C o-operator MCI (P) 125/12/2012
January - March 2015
CONTENTS 11 SNCF Hosts Guests From Overseas • ANGKASA’s Extra Special Visit to FairPrice Xtra
Chairman’s message - Reflections and Looking Ahead
Seacare Co-operative Rises Up
Caring for the Pioneer Generation
JCCU – A Cooperative Effort to Build a Better Tomorrow
Off to A Good Start
SNCF Staff Gets Award from President
SNCF Wins TOP COOP Honourable Mention Award in Quebec
ITE Students and Social Innovation
CCF Grant Framework
Supporting Youths in Entrepreneurship
2015 Calendar of Events
Celebrating the Spirit of Enterprise
Students Outwit and Outtalk at Debate
Annual Co-operative Leaders’ Conference 2015
Distinguished Leaders of the Co-operative Movement – Exclusive Interviews with Mr S Chandra Das, Mr Chan Tee Seng and Mr Leow Ching Chuan
A Learning Experience for All 10
Scholars’ Thoughts on Leading 2nd ICE Challenge Learning Camp
• Philippines Co-operators Explore NTUC Health 12 Understanding PDPA
Shared Marketing Services
Co-operative Bursary for Polytechnic Studies SG50@Co-opaliciouz
Our Mission To promote and develop co-operatives as sustainable enterprises that address social and economic needs through the principle of self and mutual help so as to foster a more resilient society.
The news and stories in Co-operator are made possible because of our affiliates. As such, we invite our affiliates to send in stories and photographs to continue tapping on the Co-operator to publicise co-operative updates or announce important messages. Submissions should preferably not exceed 400 words and relevant photographs are best submitted in high resolution (300dpi and above). Please email your materials and enquiries to email@example.com. SNCF reserves the right to select articles to be incorporated into the Co-operator for any issue. Please note that all selected articles are subject to editing by the editorial team. Such submissions become the property of SNCF and that all title and interest therein, including all rights of copyright, shall vest with SNCF at the time they are submitted.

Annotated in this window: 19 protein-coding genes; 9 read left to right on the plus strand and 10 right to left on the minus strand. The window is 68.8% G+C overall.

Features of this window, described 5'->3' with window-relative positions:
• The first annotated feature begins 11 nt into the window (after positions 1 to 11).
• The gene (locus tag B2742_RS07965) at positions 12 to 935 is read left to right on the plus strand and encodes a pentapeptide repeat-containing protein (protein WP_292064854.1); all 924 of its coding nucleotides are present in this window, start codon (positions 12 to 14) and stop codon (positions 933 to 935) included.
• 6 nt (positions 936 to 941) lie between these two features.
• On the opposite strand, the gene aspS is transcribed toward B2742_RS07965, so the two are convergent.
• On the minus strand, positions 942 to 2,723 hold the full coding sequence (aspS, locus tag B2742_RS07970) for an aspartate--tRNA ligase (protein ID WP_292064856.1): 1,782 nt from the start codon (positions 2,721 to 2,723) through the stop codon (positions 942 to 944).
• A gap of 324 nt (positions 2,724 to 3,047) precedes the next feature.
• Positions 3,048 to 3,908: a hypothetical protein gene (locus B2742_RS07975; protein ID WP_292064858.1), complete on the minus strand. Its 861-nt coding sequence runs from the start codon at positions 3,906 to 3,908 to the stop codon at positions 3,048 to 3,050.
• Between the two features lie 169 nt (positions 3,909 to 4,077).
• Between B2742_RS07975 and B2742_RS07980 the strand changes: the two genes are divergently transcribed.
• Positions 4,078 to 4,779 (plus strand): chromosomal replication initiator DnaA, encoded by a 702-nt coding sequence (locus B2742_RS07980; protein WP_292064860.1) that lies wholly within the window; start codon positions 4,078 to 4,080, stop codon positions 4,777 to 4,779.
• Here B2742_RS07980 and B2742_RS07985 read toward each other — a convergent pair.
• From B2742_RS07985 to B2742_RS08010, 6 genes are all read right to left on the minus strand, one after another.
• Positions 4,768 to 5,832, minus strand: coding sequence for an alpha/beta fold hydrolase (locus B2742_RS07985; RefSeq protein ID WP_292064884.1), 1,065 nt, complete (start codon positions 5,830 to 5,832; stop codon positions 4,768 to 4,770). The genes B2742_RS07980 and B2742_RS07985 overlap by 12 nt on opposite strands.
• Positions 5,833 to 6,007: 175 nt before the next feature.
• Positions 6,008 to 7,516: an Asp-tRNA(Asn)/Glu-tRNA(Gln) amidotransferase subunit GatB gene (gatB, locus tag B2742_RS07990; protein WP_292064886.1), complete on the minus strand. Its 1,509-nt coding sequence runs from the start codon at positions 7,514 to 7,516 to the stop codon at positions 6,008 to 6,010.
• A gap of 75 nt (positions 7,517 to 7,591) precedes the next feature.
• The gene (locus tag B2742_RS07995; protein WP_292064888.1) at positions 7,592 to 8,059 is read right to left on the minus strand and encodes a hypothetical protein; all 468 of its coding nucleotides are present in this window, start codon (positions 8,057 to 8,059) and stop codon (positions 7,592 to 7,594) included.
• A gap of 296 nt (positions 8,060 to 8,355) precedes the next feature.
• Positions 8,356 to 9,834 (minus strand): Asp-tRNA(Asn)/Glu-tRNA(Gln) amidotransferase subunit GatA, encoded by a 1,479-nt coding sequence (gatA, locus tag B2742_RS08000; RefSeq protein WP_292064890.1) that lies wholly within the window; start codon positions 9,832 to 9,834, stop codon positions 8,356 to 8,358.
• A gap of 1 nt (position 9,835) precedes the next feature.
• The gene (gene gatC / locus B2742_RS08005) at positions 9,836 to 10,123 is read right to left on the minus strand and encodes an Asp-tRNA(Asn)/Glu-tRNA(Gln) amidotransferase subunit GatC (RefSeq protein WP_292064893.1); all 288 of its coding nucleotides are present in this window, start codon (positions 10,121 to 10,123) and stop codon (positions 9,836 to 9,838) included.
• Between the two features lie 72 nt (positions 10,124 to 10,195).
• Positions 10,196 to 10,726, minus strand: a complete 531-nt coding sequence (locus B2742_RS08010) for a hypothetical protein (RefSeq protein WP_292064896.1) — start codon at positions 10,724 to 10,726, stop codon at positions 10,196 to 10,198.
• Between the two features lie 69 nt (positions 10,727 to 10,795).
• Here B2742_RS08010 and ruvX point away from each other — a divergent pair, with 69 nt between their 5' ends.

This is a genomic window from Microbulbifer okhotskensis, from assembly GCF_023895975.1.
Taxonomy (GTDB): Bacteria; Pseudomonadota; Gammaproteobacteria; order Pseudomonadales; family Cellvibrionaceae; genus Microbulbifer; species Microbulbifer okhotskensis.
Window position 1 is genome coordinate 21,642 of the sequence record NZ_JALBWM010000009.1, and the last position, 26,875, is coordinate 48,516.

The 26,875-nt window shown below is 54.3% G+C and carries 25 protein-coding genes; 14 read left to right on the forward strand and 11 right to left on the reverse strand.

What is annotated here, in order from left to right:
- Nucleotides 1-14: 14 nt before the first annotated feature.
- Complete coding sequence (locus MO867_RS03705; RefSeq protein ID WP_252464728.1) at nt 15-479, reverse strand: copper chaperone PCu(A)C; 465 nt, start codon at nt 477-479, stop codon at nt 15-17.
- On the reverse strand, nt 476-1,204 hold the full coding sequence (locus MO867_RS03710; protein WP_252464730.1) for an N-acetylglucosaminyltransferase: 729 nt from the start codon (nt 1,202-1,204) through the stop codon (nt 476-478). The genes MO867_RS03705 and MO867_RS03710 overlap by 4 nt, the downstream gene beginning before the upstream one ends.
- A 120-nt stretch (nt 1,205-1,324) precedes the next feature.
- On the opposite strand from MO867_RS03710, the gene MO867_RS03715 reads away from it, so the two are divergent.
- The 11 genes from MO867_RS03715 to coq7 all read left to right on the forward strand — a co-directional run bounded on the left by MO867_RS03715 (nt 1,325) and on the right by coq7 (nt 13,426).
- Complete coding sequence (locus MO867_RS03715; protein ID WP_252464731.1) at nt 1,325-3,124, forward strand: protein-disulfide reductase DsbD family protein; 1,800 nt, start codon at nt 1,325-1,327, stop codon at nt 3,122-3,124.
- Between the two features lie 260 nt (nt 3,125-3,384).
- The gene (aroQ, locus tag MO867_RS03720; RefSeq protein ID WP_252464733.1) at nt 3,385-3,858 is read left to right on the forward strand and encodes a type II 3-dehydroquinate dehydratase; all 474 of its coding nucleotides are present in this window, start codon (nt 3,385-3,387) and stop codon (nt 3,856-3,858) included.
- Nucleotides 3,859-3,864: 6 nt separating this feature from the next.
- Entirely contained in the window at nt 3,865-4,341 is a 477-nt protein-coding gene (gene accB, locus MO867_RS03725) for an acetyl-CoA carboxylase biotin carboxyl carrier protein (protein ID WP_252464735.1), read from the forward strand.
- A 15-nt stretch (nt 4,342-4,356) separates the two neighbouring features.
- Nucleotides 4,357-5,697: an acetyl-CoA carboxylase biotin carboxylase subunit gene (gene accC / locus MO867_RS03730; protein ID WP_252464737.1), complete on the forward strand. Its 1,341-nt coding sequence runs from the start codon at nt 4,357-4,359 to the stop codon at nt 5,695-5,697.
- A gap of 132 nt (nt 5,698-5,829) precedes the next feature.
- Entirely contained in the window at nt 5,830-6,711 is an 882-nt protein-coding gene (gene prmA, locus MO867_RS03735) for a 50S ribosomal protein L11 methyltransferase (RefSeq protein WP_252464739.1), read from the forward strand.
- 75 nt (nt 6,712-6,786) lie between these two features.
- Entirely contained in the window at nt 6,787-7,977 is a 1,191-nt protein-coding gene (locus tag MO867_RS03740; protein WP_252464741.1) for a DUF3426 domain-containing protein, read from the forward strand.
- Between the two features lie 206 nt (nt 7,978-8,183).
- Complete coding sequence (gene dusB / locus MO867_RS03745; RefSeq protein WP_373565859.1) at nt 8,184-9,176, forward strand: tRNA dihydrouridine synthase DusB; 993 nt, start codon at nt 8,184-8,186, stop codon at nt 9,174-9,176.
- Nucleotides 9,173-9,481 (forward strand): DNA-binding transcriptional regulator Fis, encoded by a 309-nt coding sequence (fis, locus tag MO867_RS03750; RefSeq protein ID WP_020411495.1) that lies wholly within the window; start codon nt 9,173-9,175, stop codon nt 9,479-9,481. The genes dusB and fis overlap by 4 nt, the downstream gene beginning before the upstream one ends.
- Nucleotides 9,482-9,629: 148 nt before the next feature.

Reflections and Looking Ahead Dear Co-operators, Happy New Year! It is fitting, that as we stepped into the new year, for us to reflect on the past year’s events and start looking ahead. We are grateful – grateful for the friendship we have with our affiliates; grateful for the many things we achieved together for the purpose of Making A Difference. One of the highlights that brought much delight to the Singapore Cooperative Movement was SNCF winning the TOP COOP Honorable Mention Award (Mobilisation + Innovation category) for the impact we made in the celebration of International Year of Co-operatives (IYC) 2012. The award was presented to SNCF, the only award recipient from Asia Pacific, at the 2014 International Summit of Co-operatives in Quebec, Canada. SNCF CEO Dolly Goh, NTUC Enterprise Group Chief Executive Tan Suee Chieh and NTUC FairPrice Co-operative CEO Seah Kian Peng spoke at the summit and raised the Singapore flag up and high.
At the beginning of 2015, we look forward to the many new things we will be doing. This year is extra special. Singapore turns 50 and the Co-operative Movement turns 90. We will celebrate them with much jubilance. The activities are now rolling out at a breathtaking velocity. Please take time to check out the events such as Co-opaliciouz SG50 – Come Together As One which will take place in March; Annual Co-op Leaders Conference (ACLC) in May, SNCF 35th Anniversary and launch of the Co-operative Movement Commemorative Book in September and more. We will also be staging a mobile exhibition that showcases SNCF and our affiliates’ meaningful journey. The exhibition will hit the schools and heartlands this year. 2015 is going to be an exciting year filled with hope, determination and confidence. Let’s continue to stay anchored to our Co-operative calling.
Have a fulfilling 2015! Another privilege that we had last year was seeing Mr S Chandra Das, Chairman, Central Co-operative Fund Committee (CCF) and Mr Leow Ching Chuan, Chairman, Seacare Co-operative Limited, receiving the prestigious ‘Friend of MCCY’ Award from Mr Lawrence Wong, Minister for Culture, Community and Youth & Second Minister for Ministry of Communications and Information. I was humbled to also be a recipient of the award. This issue of Co-operator is packed with news, reports and stories of our dynamic generation of youth who are infused with energy and passion. Looking at their commitment to serve, we are inspired to look into the future with anticipation.